1. I just had a look at your storefront, your author’s page. It’s very nice. I’ve added several of your books – in paperback / hardback – to my wish list for buying soon – because I’m interested and because to support what you’re doing and the way you live your life; I mean out of admiration for you to be approaching life in the manner that you do. I get a good vibe from you – obviously from the nature of your work and passions, but also in the way that you write – and that’s enough reason for me. I’m a young man in my early twenties. Music’s my main passion. Then writing. But, oh, lots of other things, I can tell you! I’m going to pursue the music and writing first, but herbs and spices and nature in general fascinate me. Not to mention bugs. A little later in my short life I’d like to pursue this interest in herbalism and botany (and me stumbling upon your website is perhaps the very start of that). Hey, what’s the difference between the two? Herbalism and botany. Are they much the same but one’s more scientific and the other’s more hands-on, earthy & intuitive? Again, thank you Madison – – from England!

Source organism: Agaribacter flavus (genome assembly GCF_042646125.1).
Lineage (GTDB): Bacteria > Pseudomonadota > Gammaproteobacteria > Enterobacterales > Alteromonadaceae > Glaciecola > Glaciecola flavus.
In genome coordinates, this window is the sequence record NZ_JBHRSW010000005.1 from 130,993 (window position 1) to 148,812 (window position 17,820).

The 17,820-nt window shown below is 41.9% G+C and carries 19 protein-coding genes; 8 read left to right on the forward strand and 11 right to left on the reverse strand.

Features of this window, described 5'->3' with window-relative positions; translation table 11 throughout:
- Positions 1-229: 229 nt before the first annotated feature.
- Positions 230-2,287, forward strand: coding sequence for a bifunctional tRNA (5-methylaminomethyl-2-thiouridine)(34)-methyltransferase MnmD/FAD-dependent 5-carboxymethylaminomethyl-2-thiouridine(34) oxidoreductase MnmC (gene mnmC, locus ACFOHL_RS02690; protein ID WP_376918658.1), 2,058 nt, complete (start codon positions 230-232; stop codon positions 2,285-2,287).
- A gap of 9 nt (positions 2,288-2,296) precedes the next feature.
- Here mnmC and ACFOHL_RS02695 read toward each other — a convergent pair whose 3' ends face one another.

1. Hi there! First of all thank you for visiting and letting me know you were here. So glad you found something you connected with! As for herbalism and botany, botany is the study of plants, and herbalism is the practice of using plants as medicine. The herbalists needs a good foundation in botany, at least for the plants of interest, but the botanist may not need herbalism. And then there’s ethnobotany, which is the study of how plants have been and are currently used by people and cultures around the world. That was something I wish I had gone to University to study. Good luck with your music, writing, and studies of all the things that fascinate you. LOL, I think I need a few more lifetimes to go through my list of things I want to learn and do, too.

  5. I’m still wondering how much flavor should be in dried ginseng root. I’ve had both green and red asian versions of ginseng candy, and they are packed with the flavor, whereas I have roots that taste weak. I would never explain it as bitter or sweet, it’s just a light taste of ginseng as it slowly dissolves without chewing.

    1. If the root dissolved without chewing, I’d guess it was improperly dried. Properly dried ginseng is very hard and won’t bend or chew very easily until it’s been in your mouth for a good long while. Then it doesn’t dissolve, but may separate into fibers if you chew it a lot. The taste is fairly bitter at first and as the bitterness fades some a sweetness moves in.

      This is how all of the roots I’ve tried taste to me, anyway. But I haven’t tried candied or Asian ginseng, just Ozark and Appalachian.